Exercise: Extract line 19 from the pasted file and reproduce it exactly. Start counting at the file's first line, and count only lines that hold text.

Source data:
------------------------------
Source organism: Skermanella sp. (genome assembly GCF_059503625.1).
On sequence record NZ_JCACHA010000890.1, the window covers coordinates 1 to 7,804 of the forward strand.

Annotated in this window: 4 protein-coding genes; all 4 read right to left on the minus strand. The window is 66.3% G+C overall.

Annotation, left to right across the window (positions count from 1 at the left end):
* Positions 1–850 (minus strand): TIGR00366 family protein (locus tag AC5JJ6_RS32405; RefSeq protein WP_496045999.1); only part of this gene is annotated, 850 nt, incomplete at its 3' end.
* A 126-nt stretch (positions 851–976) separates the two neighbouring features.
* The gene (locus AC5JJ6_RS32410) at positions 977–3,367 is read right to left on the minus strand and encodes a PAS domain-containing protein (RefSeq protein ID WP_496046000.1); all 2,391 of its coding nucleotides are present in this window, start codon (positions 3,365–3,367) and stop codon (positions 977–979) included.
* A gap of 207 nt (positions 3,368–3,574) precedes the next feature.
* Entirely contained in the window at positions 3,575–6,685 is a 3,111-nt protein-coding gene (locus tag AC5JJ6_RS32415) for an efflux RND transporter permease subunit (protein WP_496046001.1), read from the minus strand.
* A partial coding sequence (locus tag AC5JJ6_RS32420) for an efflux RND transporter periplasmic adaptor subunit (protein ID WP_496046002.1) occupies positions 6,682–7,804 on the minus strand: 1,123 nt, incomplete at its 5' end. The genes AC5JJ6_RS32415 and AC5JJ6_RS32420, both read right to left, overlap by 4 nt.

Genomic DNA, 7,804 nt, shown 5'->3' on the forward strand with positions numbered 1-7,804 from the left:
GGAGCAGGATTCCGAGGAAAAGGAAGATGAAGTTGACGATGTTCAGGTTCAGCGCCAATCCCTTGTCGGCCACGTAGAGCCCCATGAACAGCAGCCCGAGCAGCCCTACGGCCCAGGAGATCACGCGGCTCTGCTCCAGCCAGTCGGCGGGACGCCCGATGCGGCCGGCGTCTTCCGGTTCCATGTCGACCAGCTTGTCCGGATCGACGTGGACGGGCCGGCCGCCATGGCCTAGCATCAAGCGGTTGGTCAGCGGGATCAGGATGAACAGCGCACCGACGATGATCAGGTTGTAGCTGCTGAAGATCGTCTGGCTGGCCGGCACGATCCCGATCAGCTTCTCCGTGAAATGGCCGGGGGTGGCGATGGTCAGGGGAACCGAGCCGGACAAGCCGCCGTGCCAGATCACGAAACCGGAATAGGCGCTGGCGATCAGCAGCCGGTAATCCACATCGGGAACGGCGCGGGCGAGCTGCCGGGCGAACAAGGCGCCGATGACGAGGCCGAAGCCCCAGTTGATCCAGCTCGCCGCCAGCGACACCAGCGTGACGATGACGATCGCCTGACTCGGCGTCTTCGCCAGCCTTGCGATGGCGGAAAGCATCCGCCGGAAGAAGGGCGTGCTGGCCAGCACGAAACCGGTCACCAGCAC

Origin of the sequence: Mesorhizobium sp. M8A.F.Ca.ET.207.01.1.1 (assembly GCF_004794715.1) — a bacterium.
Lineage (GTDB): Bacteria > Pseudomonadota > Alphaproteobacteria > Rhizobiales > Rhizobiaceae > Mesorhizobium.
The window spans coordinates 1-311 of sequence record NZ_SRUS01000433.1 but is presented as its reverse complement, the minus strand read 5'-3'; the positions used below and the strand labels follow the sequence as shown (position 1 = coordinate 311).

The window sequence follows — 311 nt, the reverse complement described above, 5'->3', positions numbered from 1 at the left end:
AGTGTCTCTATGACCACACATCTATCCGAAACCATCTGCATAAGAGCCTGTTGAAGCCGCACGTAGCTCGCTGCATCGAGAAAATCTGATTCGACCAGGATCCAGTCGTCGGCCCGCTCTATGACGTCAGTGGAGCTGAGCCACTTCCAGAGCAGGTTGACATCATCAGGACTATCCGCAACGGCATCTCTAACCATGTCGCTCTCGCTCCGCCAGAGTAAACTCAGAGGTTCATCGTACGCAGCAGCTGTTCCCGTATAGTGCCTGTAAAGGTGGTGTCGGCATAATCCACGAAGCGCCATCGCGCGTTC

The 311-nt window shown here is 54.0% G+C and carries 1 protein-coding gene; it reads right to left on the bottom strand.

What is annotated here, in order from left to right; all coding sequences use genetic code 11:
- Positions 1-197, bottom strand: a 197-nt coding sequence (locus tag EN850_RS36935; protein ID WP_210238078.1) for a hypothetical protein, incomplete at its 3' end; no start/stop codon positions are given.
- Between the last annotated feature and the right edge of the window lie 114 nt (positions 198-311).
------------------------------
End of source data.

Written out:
What is annotated here, in order from left to right; all coding sequences use genetic code 11: